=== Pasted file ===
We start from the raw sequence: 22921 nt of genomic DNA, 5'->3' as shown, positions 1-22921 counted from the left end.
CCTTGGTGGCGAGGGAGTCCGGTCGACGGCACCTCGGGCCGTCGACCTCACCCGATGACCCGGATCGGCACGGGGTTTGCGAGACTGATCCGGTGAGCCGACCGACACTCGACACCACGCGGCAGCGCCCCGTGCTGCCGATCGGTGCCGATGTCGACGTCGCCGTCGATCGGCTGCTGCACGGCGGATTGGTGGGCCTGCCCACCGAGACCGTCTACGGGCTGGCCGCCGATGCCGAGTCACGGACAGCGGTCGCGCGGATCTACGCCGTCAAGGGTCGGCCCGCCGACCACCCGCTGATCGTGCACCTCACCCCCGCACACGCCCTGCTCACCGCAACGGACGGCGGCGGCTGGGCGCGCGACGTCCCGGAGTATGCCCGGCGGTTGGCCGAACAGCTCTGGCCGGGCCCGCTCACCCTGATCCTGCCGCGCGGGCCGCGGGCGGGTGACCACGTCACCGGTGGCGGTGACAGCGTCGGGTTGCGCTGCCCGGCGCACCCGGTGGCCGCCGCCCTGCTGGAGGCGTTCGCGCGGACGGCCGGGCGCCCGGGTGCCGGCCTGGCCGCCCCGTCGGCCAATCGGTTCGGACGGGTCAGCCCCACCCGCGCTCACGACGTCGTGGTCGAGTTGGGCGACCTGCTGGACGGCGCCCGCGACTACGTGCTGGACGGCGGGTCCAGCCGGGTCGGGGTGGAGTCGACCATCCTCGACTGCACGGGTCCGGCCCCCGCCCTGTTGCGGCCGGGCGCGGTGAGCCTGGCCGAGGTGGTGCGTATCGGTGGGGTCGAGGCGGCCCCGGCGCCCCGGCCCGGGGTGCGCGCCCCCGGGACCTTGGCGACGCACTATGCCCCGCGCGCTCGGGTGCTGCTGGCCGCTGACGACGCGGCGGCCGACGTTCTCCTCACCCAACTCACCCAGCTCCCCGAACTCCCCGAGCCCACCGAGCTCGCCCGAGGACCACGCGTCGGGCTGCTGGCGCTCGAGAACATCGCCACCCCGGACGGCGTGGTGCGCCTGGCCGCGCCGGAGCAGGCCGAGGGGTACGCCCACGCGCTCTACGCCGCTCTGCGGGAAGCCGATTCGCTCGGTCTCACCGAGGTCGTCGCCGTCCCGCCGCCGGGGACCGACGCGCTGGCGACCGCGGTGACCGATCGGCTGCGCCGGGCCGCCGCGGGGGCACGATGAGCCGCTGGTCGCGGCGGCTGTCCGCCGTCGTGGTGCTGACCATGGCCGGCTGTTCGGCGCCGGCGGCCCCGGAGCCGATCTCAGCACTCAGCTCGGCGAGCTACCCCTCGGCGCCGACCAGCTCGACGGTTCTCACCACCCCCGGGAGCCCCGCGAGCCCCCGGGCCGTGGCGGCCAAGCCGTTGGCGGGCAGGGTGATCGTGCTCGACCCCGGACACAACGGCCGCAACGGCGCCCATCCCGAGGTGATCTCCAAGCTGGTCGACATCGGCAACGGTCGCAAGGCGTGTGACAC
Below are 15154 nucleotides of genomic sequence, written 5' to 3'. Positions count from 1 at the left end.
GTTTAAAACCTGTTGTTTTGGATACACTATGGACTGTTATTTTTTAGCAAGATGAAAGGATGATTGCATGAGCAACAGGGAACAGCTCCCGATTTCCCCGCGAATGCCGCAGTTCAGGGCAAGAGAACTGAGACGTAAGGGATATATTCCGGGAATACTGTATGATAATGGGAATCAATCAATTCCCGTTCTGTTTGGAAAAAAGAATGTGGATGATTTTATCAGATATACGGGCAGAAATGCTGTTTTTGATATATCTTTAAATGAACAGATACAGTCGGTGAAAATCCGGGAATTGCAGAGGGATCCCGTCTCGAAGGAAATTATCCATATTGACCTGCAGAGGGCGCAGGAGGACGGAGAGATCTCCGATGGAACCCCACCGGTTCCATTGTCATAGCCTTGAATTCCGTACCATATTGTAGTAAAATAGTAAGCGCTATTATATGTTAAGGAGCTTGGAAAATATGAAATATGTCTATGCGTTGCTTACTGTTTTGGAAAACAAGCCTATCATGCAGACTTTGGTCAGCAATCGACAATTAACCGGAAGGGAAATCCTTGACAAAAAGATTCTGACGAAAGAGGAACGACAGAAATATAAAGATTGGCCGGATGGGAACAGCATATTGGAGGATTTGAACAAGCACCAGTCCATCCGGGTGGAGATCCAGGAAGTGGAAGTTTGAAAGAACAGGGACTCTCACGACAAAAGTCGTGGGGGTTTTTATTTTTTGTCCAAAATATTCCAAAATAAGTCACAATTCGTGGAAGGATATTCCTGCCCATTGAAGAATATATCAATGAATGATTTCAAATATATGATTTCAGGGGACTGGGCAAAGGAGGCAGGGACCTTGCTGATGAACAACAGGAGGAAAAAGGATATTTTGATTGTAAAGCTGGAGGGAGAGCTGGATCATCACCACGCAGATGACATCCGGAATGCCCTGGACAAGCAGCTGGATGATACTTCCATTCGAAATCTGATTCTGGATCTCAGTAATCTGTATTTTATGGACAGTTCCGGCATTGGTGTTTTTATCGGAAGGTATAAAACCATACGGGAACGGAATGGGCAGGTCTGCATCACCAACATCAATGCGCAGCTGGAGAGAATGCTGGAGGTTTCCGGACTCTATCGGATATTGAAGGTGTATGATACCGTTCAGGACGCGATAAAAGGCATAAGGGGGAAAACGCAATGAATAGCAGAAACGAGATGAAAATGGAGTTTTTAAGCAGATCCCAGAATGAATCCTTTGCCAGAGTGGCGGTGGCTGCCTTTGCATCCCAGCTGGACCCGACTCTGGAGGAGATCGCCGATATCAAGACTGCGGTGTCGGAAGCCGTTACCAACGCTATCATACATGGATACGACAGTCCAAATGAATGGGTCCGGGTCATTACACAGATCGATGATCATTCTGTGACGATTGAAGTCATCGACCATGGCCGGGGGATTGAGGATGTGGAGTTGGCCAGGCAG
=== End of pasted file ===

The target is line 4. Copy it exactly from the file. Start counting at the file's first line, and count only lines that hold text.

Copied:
GTTTAAAACCTGTTGTTTTGGATACACTATGGACTGTTATTTTTTAGCAAGATGAAAGGATGATTGCATGAGCAACAGGGAACAGCTCCCGATTTCCCCGCGAATGCCGCAGTTCAGGGCAAGAGAACTGAGACGTAAGGGATATATTCCGGGAATACTGTATGATAATGGGAATCAATCAATTCCCGTTCTGTTTGGAAAAAAGAATGTGGATGATTTTATCAGATATACGGGCAGAAATGCTGTTTTTGATATATCTTTAAATGAACAGATACAGTCGGTGAAAATCCGGGAATTGCAGAGGGATCCCGTCTCGAAGGAAATTATCCATATTGACCTGCAGAGGGCGCAGGAGGACGGAGAGATCTCCGATGGAACCCCACCGGTTCCATTGTCATAGCCTTGAATTCCGTACCATATTGTAGTAAAATAGTAAGCGCTATTATATGTTAAGGAGCTTGGAAAATATGAAATATGTCTATGCGTTGCTTACTGTTTTGGAAAACAAGCCTATCATGCAGACTTTGGTCAGCAATCGACAATTAACCGGAAGGGAAATCCTTGACAAAAAGATTCTGACGAAAGAGGAACGACAGAAATATAAAGATTGGCCGGATGGGAACAGCATATTGGAGGATTTGAACAAGCACCAGTCCATCCGGGTGGAGATCCAGGAAGTGGAAGTTTGAAAGAACAGGGACTCTCACGACAAAAGTCGTGGGGGTTTTTATTTTTTGTCCAAAATATTCCAAAATAAGTCACAATTCGTGGAAGGATATTCCTGCCCATTGAAGAATATATCAATGAATGATTTCAAATATATGATTTCAGGGGACTGGGCAAAGGAGGCAGGGACCTTGCTGATGAACAACAGGAGGAAAAAGGATATTTTGATTGTAAAGCTGGAGGGAGAGCTGGATCATCACCACGCAGATGACATCCGGAATGCCCTGGACAAGCAGCTGGATGATACTTCCATTCGAAATCTGATTCTGGATCTCAGTAATCTGTATTTTATGGACAGTTCCGGCATTGGTGTTTTTATCGGAAGGTATAAAACCATACGGGAACGGAATGGGCAGGTCTGCATCACCAACATCAATGCGCAGCTGGAGAGAATGCTGGAGGTTTCCGGACTCTATCGGATATTGAAGGTGTATGATACCGTTCAGGACGCGATAAAAGGCATAAGGGGGAAAACGCAATGAATAGCAGAAACGAGATGAAAATGGAGTTTTTAAGCAGATCCCAGAATGAATCCTTTGCCAGAGTGGCGGTGGCTGCCTTTGCATCCCAGCTGGACCCGACTCTGGAGGAGATCGCCGATATCAAGACTGCGGTGTCGGAAGCCGTTACCAACGCTATCATACATGGATACGACAGTCCAAATGAATGGGTCCGGGTCATTACACAGATCGATGATCATTCTGTGACGATTGAAGTCATCGACCATGGCCGGGGGATTGAGGATGTGGAGTTGGCCAGGCAG